Dick Munson is the author of five books, most recently George Fabyan, a biography of the Gilded-Age tycoon who broke ciphers, ended wars, manipulated sound, built a levitation machine, and organized the modern research center. Dick's From Edison to Enron recounts the history of electricity and suggests an innovation-based vision for the power industry. Cardinals of Capitol Hill traces the machinations of congressional appropriators who control government spending, and Cousteau: The Captain and His World examines the ocean explorer and filmmaker.
Dick has worked in the private sector, on Capitol Hill, and with non-profit organizations in order to advance clean energy and environmental protection. He has been senior vice president at Recycled Energy Development (RED), a Chicago-based firm that seeks to cut greenhouse-gas emissions by advancing efficiency and capturing and recycling waste energy. In Washington, D.C., he directed the Northeast-Midwest Institute and coordinated with the Northeast-Midwest Congressional and Senate Coalitions, bipartisan caucuses that conducted policy research and drafted legislation on agriculture, economic development, brownfields redevelopment, energy, environmental, water quality, and manufacturing issues. The Coalitions supported the Great Lakes Task Forces and Manufacturing Task Forces of the United States Senate and House of Representatives.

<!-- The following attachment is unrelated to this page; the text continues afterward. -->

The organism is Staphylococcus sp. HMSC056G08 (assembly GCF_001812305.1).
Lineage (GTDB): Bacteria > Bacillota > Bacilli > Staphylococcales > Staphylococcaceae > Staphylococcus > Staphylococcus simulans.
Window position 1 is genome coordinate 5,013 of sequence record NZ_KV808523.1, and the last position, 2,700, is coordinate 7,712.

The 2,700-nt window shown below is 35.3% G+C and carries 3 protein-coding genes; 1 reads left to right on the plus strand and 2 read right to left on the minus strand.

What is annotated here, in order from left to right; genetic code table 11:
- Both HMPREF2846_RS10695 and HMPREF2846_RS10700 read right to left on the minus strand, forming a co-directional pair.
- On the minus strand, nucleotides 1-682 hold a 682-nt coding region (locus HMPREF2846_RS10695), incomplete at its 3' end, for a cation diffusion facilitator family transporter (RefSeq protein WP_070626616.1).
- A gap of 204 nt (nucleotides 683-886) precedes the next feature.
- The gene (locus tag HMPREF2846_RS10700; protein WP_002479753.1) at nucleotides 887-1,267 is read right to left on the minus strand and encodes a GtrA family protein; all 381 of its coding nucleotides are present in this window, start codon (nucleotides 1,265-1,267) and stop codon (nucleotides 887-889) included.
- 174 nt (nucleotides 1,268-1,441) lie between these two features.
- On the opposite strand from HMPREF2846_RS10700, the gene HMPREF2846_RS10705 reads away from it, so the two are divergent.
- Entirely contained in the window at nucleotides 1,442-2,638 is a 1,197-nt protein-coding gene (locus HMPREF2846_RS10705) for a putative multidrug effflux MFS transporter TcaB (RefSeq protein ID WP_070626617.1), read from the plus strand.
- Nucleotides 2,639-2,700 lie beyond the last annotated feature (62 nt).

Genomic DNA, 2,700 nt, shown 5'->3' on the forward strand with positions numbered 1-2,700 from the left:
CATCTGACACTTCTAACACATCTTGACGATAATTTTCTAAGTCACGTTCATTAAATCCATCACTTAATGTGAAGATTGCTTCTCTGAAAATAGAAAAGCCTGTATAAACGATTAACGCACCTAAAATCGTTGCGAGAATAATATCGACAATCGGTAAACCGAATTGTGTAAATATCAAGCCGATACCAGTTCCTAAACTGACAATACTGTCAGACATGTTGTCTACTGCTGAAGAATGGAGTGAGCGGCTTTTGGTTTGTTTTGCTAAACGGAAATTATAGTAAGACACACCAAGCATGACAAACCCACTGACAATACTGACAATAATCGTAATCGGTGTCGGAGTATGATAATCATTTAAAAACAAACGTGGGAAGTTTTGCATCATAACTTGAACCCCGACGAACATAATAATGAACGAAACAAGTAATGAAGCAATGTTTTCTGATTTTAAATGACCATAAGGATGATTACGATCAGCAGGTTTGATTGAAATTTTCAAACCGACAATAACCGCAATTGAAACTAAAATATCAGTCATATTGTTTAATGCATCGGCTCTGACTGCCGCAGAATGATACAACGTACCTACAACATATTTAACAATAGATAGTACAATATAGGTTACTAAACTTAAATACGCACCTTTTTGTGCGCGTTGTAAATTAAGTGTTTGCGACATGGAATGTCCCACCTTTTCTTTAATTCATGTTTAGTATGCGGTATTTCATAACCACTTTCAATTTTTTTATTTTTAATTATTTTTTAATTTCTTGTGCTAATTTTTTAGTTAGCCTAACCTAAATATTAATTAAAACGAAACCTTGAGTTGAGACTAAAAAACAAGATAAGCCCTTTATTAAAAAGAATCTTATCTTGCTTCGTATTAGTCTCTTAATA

Dick also has served as executive director of the Solar Lobby, executive director of the Center for Renewable Resources, co-coordinator of Sun Day (an international celebration of alternative energy), coordinator of the Environmental Action Foundation, and lecturer in history at the University of Michigan.